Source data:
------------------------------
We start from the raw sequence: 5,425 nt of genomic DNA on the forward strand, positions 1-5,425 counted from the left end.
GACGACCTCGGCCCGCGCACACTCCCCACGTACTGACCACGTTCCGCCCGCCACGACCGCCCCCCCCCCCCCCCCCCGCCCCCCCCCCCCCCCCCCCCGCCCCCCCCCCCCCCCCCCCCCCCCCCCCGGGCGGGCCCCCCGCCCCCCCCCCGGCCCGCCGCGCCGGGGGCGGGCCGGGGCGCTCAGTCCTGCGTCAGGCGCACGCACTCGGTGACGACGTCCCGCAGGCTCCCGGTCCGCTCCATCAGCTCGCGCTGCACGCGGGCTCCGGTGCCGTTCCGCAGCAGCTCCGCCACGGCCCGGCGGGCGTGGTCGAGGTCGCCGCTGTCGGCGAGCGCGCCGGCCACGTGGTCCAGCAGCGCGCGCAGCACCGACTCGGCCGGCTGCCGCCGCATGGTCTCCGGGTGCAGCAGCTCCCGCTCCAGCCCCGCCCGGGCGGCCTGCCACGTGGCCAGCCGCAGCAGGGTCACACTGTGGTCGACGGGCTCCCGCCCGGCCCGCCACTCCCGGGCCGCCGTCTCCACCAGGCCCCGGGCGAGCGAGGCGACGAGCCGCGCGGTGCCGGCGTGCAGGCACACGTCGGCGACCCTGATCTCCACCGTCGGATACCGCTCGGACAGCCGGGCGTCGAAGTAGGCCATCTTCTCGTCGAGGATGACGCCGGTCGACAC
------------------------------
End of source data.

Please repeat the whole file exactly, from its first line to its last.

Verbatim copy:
We start from the raw sequence: 5,425 nt of genomic DNA on the forward strand, positions 1-5,425 counted from the left end.
GACGACCTCGGCCCGCGCACACTCCCCACGTACTGACCACGTTCCGCCCGCCACGACCGCCCCCCCCCCCCCCCCCCGCCCCCCCCCCCCCCCCCCCCGCCCCCCCCCCCCCCCCCCCCCCCCCCCCGGGCGGGCCCCCCGCCCCCCCCCCGGCCCGCCGCGCCGGGGGCGGGCCGGGGCGCTCAGTCCTGCGTCAGGCGCACGCACTCGGTGACGACGTCCCGCAGGCTCCCGGTCCGCTCCATCAGCTCGCGCTGCACGCGGGCTCCGGTGCCGTTCCGCAGCAGCTCCGCCACGGCCCGGCGGGCGTGGTCGAGGTCGCCGCTGTCGGCGAGCGCGCCGGCCACGTGGTCCAGCAGCGCGCGCAGCACCGACTCGGCCGGCTGCCGCCGCATGGTCTCCGGGTGCAGCAGCTCCCGCTCCAGCCCCGCCCGGGCGGCCTGCCACGTGGCCAGCCGCAGCAGGGTCACACTGTGGTCGACGGGCTCCCGCCCGGCCCGCCACTCCCGGGCCGCCGTCTCCACCAGGCCCCGGGCGAGCGAGGCGACGAGCCGCGCGGTGCCGGCGTGCAGGCACACGTCGGCGACCCTGATCTCCACCGTCGGATACCGCTCGGACAGCCGGGCGTCGAAGTAGGCCATCTTCTCGTCGAGGATGACGCCGGTCGACAC